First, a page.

Some people say you get old when you sign your first mortgage. Or when you have your first child. Or your second. Personally I’d say I really started feeling old when I first started wondering whether any given set of aches and pains was going to be there for the rest of my life. But aside from that, I’d throw one other criterion in there: you’re a grownup the first time you realize you can’t remember the last time you checked your balance at the ATM before just getting money out.
Alternately – and this is what put me on this train of thought – maybe it’s when your default ATM withdrawal goes from $20 to $100. I had to forcibly make myself only get out $40 at a time, both in an attempt to force more spending to the credit card (where it can earn Starwood points and be more easily audited) and to prevent the slow leakage that comes with extra cash on hand. If you’ve got $89 in your pocket, you’re less likely to think twice about throwing two bucks on a bottle of Zero.
I don’t have a really good sense of money. I famously agonized for months over buying a $21 Nerf gun (with accessories) a couple of years back. The ridiculous thing was that I could have packed my lunch one day and not bought any sodas or snacks between meals for two days and HAD the $21. The amount of money I’ve sunk into short-term soda rental in my life is truly staggering, if you think about it, and I can’t afford to.
But then again – there lies the problem. My shoulder was largely better until a couple of nights in a strange bed with unhelpful pillows skewed the whole thing again, and the temptation is to run down to a nice reputable spa and have somebody give my shoulder the business.* The only thing is, that’ll set me back a slick $90 plus tip – and the benefits of it may well be gone in a day or two. The watch I agonized over for more than a year and finally bought myself for my 40th birthday with assorted gift money? Basically a little over two massages, and that could well last me for decades.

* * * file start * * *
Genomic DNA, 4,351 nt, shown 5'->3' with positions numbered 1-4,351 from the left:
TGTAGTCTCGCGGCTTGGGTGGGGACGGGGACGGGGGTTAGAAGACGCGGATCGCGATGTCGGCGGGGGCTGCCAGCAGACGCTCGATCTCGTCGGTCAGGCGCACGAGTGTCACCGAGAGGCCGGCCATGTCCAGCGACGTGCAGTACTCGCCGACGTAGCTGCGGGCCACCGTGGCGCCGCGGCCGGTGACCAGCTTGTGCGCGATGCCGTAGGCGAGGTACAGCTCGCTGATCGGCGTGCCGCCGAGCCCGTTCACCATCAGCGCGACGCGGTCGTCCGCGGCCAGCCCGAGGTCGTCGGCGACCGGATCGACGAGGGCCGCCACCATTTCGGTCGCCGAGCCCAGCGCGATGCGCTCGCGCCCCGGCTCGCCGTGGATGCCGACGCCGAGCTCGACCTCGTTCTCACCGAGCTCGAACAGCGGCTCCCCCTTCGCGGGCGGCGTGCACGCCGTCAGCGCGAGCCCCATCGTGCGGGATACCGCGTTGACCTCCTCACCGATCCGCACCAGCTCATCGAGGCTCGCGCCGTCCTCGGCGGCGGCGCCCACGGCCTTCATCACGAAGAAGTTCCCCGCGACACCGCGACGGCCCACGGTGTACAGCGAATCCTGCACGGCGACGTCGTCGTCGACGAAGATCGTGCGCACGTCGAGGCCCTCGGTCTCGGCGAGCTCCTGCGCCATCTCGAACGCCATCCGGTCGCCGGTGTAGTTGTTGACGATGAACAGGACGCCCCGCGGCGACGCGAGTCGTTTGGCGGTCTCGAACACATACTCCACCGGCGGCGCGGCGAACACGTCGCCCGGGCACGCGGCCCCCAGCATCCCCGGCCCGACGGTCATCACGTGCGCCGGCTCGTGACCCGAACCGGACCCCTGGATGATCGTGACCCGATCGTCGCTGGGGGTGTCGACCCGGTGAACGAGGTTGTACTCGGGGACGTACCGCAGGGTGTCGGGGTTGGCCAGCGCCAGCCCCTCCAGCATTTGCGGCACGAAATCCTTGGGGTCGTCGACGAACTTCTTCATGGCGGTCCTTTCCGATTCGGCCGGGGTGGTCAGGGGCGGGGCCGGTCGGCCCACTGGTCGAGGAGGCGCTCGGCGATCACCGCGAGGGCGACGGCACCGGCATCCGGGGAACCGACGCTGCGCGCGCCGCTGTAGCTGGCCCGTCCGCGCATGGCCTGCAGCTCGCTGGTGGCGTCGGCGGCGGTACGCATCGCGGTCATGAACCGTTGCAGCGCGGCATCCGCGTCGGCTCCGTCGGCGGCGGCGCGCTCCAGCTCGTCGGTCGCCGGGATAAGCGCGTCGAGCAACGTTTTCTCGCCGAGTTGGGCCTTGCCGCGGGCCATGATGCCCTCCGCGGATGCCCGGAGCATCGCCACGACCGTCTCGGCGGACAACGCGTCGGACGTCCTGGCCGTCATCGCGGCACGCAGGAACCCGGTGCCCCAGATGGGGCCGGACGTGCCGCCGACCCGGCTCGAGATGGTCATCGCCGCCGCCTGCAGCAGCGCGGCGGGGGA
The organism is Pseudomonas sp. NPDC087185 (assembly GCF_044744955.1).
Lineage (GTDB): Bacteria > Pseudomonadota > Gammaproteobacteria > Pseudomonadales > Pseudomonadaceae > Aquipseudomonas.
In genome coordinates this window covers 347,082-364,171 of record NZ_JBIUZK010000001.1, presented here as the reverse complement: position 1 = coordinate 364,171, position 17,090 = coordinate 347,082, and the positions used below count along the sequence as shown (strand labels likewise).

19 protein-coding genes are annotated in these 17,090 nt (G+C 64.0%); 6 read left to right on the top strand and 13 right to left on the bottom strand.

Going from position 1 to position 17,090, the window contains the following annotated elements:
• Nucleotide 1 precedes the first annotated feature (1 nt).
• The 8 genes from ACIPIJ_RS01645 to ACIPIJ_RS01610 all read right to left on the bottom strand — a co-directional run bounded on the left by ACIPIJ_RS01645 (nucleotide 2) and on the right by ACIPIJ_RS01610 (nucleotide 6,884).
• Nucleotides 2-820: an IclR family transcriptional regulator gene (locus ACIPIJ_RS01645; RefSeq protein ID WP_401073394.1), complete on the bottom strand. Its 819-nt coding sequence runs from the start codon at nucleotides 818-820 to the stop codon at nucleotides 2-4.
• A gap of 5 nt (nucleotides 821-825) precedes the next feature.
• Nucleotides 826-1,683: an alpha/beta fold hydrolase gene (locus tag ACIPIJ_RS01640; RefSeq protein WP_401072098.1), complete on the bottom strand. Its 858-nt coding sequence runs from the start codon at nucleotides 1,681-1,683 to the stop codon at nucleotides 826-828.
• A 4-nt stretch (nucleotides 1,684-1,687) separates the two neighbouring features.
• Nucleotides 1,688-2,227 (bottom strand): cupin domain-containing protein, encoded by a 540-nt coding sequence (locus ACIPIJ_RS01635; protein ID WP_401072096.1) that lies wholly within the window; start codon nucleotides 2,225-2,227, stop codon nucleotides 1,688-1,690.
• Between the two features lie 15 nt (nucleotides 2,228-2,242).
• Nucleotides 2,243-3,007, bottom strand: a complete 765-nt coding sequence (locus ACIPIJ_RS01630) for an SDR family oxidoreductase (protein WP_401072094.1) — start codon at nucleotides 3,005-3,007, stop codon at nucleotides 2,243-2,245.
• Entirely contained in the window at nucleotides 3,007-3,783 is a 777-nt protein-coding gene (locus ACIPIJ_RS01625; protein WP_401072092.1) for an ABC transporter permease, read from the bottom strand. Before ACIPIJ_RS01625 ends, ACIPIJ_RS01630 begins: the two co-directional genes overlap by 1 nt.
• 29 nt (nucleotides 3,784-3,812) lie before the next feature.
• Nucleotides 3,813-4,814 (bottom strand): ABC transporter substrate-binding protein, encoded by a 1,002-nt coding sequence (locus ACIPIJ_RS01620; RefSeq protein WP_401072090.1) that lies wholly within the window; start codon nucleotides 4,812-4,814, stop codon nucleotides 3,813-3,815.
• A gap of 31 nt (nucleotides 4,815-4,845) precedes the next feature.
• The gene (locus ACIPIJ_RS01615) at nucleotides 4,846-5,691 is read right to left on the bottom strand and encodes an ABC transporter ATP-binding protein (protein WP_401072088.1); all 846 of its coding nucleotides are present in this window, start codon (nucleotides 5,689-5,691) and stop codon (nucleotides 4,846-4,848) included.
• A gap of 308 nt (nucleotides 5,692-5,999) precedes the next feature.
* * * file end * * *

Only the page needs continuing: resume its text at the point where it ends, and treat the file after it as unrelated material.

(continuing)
Ultimately, that may be the biggest part of how I stopped buying cigars (not just a question of smoking locations) or how I made it two nights in Tahoe without ever stepping up to a craps table and putting down money. Or why I’m far more likely to spend my impulse purchasing on Kindle books. Or why I stopped chasing cell phones with a guaranteed lifespan of only a couple of years, or why I was so reluctant to take the iPad plunge for so long. Or why cocktails have replaced straight liquor when going out drinking – I could buy a bottle at BevMo and get out cheaper, so put the money into something I don’t have the time, ingredients or skill to make myself instead.
Maybe that’s why I’m still sidelong-glancing at that Filson jacket.** Lifetime warranty? Now that’s value for money.
* When I did this in December, they did a full hour and change of hardcore Swedish therapy massage. By the end of it, my nose was running, my ears were ringing, I was too dizzy to walk and I’m pretty sure I gave up the location of the secret Rebel base.
** Having just completed a jacket audit (and getting ready to start on shoes), I’m more convinced than ever that I have to have something done with drugs or surgery about the jacket glee. If I’m serious about avoiding “performance outerwear” as the look, it’s going to be damned difficult to do water-resistant without being too heavy. Might be time to custom-tailor my existing oilcloth coat and see if I can make the pockets work for me…